Category: API Documentation
Last updated on Nov 29, 2022
When you buy a new product it comes with a manual to instruct you in how to use it. You wouldn’t take home and unbox your new games console without expecting there to be a manual for setup, use, and maintenance. When customers don’t know how to use products, they are less likely to be retained by the company or buy other products in the future.
An API (application programming interface) is no different. When you have developers learning how to use an API, they need a set of instructions in order to be successful. Rather than being faced with an abundance of tickets submitted to your support team, documentation offers an interface between your company and end users.
API providers are obligated to supply API documentation that is relevant, specific and fresh, in keeping with the latest developments in your product. It doesn’t matter how good your API is if developers don’t understand how to put it to use.
API documentation is a set of instructions that tells developers and other interested parties how to use your API and its services for a specific end. It usually contains code examples, tutorials, and details about the functions, classes and return types. It essentially provides developers with all the information they need to build integrations with the API and make API calls with the software.
API calls are a type of request that is made by the third-party developer to the platform’s API. The API calls are described in the documentation and tells the developer exactly what they can ask the API to do and how.
API documentation clearly explains its endpoints, interprets why you’d want to use them, and gives very specific examples of how you’d want to use them.
APIs are important because it means developers don’t have to keep building the same software solutions over and over from scratch. APIs mean developers can take advantage of other platforms that have already been created and integrate their functionality into their own programs. Many big platforms have APIs, including Twitter and GitHub.
You might have an API that is internal to your company and therefore intended to be used only by members of your team. The purpose of this type of API would be to streamline the transfer of data between teams and systems, so your company’s internal developers are the ones who would be in charge of using this API.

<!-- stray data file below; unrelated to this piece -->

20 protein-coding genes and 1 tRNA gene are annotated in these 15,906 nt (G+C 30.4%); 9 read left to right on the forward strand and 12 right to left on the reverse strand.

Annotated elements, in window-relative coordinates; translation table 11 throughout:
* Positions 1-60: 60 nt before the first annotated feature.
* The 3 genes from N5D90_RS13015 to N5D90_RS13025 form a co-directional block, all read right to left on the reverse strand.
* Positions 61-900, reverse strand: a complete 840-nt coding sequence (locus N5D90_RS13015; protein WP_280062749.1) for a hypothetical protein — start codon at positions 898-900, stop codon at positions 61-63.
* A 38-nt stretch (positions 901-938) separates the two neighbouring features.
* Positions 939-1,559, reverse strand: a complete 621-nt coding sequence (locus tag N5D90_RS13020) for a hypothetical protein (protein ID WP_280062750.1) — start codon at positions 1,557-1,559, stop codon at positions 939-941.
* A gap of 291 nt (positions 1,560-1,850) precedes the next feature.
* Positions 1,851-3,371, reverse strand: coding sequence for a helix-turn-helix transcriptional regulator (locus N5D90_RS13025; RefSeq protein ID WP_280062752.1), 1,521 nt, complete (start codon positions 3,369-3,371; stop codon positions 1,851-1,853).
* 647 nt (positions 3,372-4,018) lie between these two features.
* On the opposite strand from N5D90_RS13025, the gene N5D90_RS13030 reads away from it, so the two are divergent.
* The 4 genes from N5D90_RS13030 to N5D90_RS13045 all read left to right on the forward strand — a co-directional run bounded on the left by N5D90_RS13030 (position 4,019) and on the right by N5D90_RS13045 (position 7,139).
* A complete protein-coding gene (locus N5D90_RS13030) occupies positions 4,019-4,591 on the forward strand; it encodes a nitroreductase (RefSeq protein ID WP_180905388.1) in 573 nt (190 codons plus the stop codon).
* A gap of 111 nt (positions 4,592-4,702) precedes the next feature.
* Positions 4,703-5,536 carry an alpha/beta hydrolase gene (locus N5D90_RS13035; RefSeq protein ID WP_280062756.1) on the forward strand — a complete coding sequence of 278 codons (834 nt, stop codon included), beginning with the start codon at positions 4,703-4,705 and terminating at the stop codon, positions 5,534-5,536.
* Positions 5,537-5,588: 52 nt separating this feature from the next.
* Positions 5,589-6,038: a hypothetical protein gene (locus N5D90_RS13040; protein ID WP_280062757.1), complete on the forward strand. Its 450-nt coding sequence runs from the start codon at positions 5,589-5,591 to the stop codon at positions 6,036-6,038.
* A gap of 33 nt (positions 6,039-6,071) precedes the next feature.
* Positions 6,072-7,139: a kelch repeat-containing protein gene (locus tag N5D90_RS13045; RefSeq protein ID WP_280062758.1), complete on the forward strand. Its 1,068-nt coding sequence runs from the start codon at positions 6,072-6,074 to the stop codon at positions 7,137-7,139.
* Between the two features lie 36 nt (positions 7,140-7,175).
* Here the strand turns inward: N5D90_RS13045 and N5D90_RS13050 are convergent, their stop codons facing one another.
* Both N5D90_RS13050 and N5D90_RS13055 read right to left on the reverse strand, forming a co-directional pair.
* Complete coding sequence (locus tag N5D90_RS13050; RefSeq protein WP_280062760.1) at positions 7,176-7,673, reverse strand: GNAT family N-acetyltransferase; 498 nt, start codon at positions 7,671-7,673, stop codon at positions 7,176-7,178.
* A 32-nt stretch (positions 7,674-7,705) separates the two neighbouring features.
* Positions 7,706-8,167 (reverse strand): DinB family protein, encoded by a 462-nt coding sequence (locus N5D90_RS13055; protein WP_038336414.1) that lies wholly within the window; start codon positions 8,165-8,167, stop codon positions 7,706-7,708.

Partner APIs are shared outside the organization but only with those who have a business relationship with the company who is providing the API. Only authorized clients have access to the API and as a consequence security measures tend to be more stringent with this type of API.
APIs for end-users or open APIs can be used by any developer without any restrictions. These types of APIs don’t have particularly strict authentication and authorization measures because the providers want the API to be adopted by as many developers as possible. Sometimes this type of API will be available for a subscription fee which is tiered depending on the number of API calls being made.
Naturally, as developers are the ones who actually build the APIs they are often tasked with writing the documentation. Unfortunately, developer-driven documentation can often be overly technical because developers are so close to the subject matter. Documentation written by developers may also fall by the wayside as developers are actually focused on building and maintaining the API.
For this reason, many companies employ professional technical writers to create their API documentation. Technical writers have the technical ability to understand the API and the creative skills to be able to write engaging content for end users who are developers.
The API developers supply the technical writer with the information they need to be able to document the API accurately. If there are any parts missing from the documentation the developers can help the technical writer fill them in, with the end result that you have a document that is clear and accessible for its target audience.
For providers who want to offer an API, developing documentation can have many important benefits for your organization.
First and foremost, API documentation improves the developer experience. It doesn’t matter how good your API is if potential developers don’t understand how to use it. Good API documentation helps developers understand the different endpoints it has to offer and examples of particular use cases. When you improve the developer experience you increase the number of potential users you are able to attract to your product.
Reduces Time Spent Onboarding Internal Developers or External Partners
Good API documentation means your support and success teams need to spend less time onboarding new internal developers or external partners. New users of your API have all the information they need to get started with your platform and set themselves up for success. When the processes are documented it removes the need for particular team members to intervene.